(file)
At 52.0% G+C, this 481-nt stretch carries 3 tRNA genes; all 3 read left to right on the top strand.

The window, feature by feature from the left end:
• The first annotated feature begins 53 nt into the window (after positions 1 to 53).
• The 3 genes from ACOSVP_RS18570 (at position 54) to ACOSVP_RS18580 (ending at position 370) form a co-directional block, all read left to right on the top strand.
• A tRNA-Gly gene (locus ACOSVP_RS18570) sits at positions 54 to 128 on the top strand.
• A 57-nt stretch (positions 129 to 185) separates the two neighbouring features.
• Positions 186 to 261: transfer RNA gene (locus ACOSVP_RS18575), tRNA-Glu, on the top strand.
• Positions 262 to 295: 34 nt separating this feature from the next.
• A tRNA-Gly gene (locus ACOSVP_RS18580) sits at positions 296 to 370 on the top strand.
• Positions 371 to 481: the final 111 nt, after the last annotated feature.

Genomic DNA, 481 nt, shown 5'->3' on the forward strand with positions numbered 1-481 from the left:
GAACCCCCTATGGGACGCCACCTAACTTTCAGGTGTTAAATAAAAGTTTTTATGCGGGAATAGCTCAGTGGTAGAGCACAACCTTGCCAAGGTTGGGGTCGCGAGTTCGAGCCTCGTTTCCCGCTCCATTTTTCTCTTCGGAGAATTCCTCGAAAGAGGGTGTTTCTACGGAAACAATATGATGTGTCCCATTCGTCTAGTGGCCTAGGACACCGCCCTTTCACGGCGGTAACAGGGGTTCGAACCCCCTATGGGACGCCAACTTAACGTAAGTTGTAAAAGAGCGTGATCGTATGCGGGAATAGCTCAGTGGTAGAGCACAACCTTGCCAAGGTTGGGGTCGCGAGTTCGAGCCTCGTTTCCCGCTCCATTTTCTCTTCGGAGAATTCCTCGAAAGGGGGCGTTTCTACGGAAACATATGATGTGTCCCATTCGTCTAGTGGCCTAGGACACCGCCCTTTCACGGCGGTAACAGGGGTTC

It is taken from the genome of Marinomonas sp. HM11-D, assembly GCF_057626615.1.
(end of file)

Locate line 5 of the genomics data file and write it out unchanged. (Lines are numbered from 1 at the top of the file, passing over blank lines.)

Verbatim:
• A tRNA-Gly gene (locus ACOSVP_RS18570) sits at positions 54 to 128 on the top strand.